The Guardians, John Grisham, author; Michael Beck, narrator
Grisham knows how to write a book that holds the reader’s attention. Although it is simplistic at times, in its style, and although there is no real action to excite the reader, many of the problems in our justice system are exposed in this novel in a way that the public can digest easily. It illustrates the danger that often fasces those who stare down the injustices of society. Often it is horrifying, like when corrupt individuals and organizations like drug cartels take justice into their own hands, and often it is uplifting when justice prevails and the innocent go free. Always, it is appealing and will hold the reader’s interest. Several cases of unfairly sentenced victims are developed and the effort to set some free is described in detail.
In particular, however, the novel focuses on Quincy Miller, a man who has been behind bars for more than two decades for a murder he did not commit. Cullen Post and his compatriots work tirelessly for Guardian Ministries to free the wrongfully convicted. They expend this effort for very little personal, material compensation, but rather they work for the satisfaction of righting injustice. Cullen Post was once a public defender. In the past, he had a nervous breakdown when assigned to defend a violent, barbaric murderer, and he abandoned his law career. His marriage dissolved after months of psychiatric treatment, and he decided to enter the seminary and became an Episcopal minister. After that effort waned, and he needed to do more, he joined forces with a woman who opened a ministry that defended those that some might call the indefensible, the convicted felons on death row. Some had no money, but all insisted they were innocent. Some of the convicts that contacted them were eventually exposed as guilty, but most were not, and the effort to save them is always laudable.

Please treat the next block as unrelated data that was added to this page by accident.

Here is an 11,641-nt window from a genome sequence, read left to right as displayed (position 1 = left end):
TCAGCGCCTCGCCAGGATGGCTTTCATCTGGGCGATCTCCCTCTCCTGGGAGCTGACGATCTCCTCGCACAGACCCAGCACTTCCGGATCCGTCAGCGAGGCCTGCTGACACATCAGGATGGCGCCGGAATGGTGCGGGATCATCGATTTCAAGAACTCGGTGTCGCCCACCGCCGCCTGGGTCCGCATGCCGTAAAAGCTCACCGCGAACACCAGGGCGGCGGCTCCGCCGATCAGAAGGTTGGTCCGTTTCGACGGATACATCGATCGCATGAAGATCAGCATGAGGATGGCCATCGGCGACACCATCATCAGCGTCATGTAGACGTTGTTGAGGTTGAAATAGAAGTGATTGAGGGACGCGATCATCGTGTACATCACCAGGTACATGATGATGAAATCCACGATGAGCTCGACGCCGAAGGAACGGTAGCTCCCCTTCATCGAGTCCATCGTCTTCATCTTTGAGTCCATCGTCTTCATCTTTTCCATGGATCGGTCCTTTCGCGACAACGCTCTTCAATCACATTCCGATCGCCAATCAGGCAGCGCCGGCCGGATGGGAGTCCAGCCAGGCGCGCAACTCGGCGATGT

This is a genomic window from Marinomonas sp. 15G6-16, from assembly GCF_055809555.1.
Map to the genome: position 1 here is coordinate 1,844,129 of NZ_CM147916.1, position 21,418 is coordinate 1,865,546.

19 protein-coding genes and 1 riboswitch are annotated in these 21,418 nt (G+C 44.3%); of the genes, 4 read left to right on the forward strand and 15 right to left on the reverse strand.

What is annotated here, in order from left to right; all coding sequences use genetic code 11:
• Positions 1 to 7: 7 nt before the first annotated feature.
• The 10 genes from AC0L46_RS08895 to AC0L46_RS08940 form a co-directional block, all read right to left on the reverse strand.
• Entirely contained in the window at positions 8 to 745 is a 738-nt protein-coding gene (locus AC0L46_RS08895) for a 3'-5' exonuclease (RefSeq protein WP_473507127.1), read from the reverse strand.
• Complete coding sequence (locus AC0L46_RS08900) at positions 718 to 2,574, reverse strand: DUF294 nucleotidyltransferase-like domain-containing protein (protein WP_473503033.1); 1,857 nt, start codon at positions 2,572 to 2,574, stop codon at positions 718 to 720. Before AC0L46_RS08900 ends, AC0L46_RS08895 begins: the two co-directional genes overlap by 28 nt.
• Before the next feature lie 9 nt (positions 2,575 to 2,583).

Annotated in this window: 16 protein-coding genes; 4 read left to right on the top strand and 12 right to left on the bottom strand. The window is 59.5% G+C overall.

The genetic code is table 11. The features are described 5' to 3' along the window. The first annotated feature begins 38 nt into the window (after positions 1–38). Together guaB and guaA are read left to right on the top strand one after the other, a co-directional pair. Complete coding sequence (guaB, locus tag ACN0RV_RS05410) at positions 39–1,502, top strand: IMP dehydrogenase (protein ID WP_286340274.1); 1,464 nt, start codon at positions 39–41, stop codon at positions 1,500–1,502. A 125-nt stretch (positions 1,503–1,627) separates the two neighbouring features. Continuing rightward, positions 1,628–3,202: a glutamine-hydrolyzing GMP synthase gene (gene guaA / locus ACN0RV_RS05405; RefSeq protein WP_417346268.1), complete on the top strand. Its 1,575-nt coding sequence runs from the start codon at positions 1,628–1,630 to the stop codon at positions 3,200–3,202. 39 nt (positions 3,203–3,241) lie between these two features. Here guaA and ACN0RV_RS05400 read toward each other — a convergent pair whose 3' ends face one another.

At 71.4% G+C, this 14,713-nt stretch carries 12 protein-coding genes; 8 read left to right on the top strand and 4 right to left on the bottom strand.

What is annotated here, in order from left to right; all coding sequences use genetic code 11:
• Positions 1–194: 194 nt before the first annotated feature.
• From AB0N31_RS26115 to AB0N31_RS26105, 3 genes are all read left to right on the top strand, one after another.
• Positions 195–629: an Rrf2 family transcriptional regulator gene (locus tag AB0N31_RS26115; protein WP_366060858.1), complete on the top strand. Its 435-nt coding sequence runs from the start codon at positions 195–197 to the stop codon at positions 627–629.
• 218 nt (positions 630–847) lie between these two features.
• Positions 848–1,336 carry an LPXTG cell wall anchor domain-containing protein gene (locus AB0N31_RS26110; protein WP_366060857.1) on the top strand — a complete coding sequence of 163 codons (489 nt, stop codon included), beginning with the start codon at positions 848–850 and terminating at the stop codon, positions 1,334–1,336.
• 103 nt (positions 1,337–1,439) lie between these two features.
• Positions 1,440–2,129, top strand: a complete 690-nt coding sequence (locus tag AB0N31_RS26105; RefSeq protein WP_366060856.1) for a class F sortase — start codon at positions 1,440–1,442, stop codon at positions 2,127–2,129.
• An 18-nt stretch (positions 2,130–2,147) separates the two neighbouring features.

The reader learns that there are many wrongfully convicted prisoners languishing in prison. The justice system does not make it easy to reverse course once it has ruled, even when new evidence is discovered. Are there jailhouse snitches, have some wives and husbands lied to convict their spouses, do witnesses lie, do some forensic scientists adjust their testimony to suit the person who hires them, do the real murderers feel no guilt when someone dies in their stead? Yes, apparently.
There are lots of moral questions arising from this straightforward tale about injustice and those that devote themselves to work to correct the failures of our justice system. It is inspiring to learn of that effort. At the end, the author’s note explains that this novel is based on a real case, and there is a real organization, like Guardian Ministries. It is the Centurion Ministry. It is a non-profit that works to free the wrongfully convicted. He also notes that they could use donations to further their efforts more effectively. If this book interests you and inspires you to learn more, I suggest you also read the non-fiction book by the author Grisham mentions, Bryan Stevenson. It is called “Just Mercy”.
The narrator of this book was spot on. He read with perfect tone and emphasis, never getting in the way of the book's message.